The garden also provides the setting for Alexander Calder's "Flying Dragon," a sculpture of red steel plate. On the east facade of the museum, connecting a fountain and reflecting pool, is Isamu Noguchi's "Celebration of the 200th Anniversary of the Founding of the Republic," a granite-and-stainless steel sculpture commemorating the American Bicentennial. …

The rest of this article is only available to active members of Questia

Sign up now for a free, 1-day trial and receive full access to:

  • Questia's entire collection
  • Automatic bibliography creation
  • More helpful research tools like notes, citations, and highlights
  • Ad-free environment

Already a member? Log in now.

Notes for this article

Add a new note
If you are trying to select text to create highlights or citations, remember that you must now click or tap on the first word, and then click or tap on the last word.
One moment ...
Default project is now your active project.
Project items

Items saved from this article

This article has been saved
Highlights (0)
Some of your highlights are legacy items.

Highlights saved before July 30, 2012 will not be displayed on their respective source pages.

You can easily re-create the highlights by opening the book page or article, selecting the text, and clicking “Highlight.”

Citations (0)
Some of your citations are legacy items.

Any citation created before July 30, 2012 will labeled as a “Cited page.” New citations will be saved as cited passages, pages or articles.

We also added the ability to view new citations from your projects or the book or article where you created them.

Notes (0)
Bookmarks (0)

You have no saved items from this article

Project items include:
  • Saved book/article
  • Highlights
  • Quotes/citations
  • Notes
  • Bookmarks
Notes
Cite this article

Cited article

Style
Citations are available only to our active members.
Sign up now to cite pages or passages in MLA, APA and Chicago citation styles.

(Einhorn, 1992, p. 25)

(Einhorn 25)

1

1. Lois J. Einhorn, Abraham Lincoln, the Orator: Penetrating the Lincoln Legend (Westport, CT: Greenwood Press, 1992), 25, http://www.questia.com/read/27419298.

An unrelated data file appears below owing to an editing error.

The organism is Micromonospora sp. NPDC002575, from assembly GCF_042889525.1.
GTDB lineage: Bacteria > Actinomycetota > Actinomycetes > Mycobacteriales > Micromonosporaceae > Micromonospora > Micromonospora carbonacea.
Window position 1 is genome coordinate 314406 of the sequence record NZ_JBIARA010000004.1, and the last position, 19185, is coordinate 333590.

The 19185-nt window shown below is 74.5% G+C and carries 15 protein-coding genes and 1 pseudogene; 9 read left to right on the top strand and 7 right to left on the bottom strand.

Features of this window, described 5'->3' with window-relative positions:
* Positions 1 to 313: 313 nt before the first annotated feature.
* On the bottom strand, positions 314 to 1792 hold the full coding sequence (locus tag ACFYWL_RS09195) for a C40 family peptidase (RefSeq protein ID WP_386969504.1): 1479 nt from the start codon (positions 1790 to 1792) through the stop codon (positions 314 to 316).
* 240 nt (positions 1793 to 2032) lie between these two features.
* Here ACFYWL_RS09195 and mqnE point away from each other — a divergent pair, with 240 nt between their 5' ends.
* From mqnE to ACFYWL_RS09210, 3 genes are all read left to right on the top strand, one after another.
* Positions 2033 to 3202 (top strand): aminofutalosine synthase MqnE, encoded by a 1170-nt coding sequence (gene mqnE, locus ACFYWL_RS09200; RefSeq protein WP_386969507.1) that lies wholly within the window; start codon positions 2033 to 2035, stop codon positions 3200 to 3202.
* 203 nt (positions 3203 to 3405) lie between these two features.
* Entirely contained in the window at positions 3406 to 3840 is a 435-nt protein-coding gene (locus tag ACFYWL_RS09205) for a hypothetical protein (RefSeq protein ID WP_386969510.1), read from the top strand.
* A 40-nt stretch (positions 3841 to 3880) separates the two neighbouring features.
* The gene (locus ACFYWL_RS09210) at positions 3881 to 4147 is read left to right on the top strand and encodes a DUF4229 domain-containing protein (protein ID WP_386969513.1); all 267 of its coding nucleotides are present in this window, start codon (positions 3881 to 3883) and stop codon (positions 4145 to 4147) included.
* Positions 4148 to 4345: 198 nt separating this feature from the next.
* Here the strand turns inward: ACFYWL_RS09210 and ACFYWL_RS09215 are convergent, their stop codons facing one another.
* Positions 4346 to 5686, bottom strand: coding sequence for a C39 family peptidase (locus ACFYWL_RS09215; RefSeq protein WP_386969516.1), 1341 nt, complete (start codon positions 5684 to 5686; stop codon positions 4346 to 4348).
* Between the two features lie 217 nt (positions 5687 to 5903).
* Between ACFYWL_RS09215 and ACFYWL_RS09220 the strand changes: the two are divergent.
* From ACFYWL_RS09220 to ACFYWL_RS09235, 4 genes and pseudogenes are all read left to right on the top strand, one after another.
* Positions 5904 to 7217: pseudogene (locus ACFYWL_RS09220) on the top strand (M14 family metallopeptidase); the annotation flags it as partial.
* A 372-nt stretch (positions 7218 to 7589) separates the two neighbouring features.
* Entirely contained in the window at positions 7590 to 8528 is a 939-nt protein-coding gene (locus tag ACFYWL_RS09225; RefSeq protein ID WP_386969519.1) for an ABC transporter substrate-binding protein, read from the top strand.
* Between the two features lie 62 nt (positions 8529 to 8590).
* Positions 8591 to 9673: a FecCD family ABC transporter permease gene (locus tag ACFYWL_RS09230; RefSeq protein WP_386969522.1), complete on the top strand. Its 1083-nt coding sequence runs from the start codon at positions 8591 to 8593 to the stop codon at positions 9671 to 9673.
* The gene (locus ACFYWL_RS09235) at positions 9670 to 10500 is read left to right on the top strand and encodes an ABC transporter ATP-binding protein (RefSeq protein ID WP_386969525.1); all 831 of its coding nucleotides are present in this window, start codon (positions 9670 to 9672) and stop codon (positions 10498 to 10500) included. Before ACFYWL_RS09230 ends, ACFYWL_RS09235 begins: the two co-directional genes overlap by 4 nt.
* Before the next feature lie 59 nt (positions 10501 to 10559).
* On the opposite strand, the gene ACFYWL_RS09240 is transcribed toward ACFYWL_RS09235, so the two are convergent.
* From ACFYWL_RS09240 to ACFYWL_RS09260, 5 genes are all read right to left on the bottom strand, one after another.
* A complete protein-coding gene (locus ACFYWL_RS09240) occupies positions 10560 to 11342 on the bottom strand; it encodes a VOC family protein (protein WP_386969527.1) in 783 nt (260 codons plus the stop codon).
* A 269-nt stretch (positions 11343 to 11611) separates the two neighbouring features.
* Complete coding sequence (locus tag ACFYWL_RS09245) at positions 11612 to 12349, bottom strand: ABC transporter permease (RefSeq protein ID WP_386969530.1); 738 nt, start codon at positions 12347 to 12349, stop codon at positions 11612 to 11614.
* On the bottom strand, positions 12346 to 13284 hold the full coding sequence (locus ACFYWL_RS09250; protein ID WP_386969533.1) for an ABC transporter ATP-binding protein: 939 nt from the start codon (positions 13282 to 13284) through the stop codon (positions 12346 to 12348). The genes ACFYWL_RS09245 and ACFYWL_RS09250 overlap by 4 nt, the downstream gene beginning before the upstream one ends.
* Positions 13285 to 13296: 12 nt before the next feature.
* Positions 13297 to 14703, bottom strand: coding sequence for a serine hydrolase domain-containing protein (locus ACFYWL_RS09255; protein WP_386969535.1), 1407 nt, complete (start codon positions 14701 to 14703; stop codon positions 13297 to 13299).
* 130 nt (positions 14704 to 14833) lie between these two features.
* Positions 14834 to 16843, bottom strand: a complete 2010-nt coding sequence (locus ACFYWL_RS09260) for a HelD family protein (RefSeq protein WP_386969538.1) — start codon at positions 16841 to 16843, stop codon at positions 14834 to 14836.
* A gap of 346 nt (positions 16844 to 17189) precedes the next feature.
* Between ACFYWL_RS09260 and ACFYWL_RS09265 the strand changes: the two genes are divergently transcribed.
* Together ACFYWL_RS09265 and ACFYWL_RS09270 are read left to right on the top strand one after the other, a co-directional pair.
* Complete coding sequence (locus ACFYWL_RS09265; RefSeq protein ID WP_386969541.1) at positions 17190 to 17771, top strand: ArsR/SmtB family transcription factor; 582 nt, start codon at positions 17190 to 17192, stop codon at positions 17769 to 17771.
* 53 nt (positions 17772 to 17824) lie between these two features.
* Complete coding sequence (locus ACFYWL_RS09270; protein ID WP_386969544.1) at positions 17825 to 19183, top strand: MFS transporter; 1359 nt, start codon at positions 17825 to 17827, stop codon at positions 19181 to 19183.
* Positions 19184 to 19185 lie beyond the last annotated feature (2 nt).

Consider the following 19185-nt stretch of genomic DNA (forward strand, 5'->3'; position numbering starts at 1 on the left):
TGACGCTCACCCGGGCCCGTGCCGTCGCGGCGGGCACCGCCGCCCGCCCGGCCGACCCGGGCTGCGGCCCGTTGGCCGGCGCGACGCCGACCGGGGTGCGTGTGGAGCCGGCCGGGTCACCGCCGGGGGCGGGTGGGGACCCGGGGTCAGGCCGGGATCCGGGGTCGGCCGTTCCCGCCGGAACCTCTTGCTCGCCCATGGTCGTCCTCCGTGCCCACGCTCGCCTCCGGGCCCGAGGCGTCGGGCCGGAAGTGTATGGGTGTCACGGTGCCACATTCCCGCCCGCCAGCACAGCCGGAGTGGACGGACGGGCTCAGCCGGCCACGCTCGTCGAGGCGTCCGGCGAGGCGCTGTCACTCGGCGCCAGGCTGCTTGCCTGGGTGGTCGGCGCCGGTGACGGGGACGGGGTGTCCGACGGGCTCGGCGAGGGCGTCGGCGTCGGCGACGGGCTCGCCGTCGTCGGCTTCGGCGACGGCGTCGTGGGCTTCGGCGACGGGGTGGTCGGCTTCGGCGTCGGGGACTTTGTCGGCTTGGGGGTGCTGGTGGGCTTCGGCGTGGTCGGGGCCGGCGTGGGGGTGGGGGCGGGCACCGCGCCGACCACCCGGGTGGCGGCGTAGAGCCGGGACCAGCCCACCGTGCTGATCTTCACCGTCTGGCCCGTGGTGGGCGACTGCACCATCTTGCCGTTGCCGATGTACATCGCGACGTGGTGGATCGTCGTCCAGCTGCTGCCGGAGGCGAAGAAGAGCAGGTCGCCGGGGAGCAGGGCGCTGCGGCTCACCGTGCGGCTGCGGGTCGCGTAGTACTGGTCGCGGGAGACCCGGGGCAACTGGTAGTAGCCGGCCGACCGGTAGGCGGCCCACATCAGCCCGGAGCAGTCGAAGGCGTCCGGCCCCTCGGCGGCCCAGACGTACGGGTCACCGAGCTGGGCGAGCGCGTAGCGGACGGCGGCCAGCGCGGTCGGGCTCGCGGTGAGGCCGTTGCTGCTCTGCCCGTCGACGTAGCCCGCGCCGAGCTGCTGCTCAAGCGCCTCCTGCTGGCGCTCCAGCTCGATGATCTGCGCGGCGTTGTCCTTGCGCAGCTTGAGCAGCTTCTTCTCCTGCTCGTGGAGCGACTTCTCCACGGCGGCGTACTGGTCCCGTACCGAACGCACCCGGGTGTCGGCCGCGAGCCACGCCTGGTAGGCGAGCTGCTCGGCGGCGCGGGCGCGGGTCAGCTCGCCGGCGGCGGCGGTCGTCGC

Cited article

Ponder the Picasso (and Other Objets D'art) Put on Your Walking Shoes and Take Our Tour of Chicago's Public Art
Settings

Settings

Typeface
Text size Smaller Larger Reset View mode
Search within

Search within this article

Look up

Look up a word

  • Dictionary
  • Thesaurus
Please submit a word or phrase above.
Print this page

Print this page

Why can't I print more than one page at a time?

Full screen

matching results for page

Cited passage

Style
Citations are available only to our active members.
Sign up now to cite pages or passages in MLA, APA and Chicago citation styles.

"Portraying himself as an honest, ordinary person helped Lincoln identify with his audiences." (Einhorn, 1992, p. 25).

"Portraying himself as an honest, ordinary person helped Lincoln identify with his audiences." (Einhorn 25)

"Portraying himself as an honest, ordinary person helped Lincoln identify with his audiences."1

1. Lois J. Einhorn, Abraham Lincoln, the Orator: Penetrating the Lincoln Legend (Westport, CT: Greenwood Press, 1992), 25, http://www.questia.com/read/27419298.

Cited passage

Welcome to the new Questia Reader

The Questia Reader has been updated to provide you with an even better online reading experience.  It is now 100% Responsive, which means you can read our books and articles on any sized device you wish.  All of your favorite tools like notes, highlights, and citations are still here, but the way you select text has been updated to be easier to use, especially on touchscreen devices.  Here's how:

1. Click or tap the first word you want to select.
2. Click or tap the last word you want to select.

OK, got it!

Thanks for trying Questia!

Please continue trying out our research tools, but please note, full functionality is available only to our active members.

Your work will be lost once you leave this Web page.

For full access in an ad-free environment, sign up now for a FREE, 1-day trial.

Already a member? Log in now.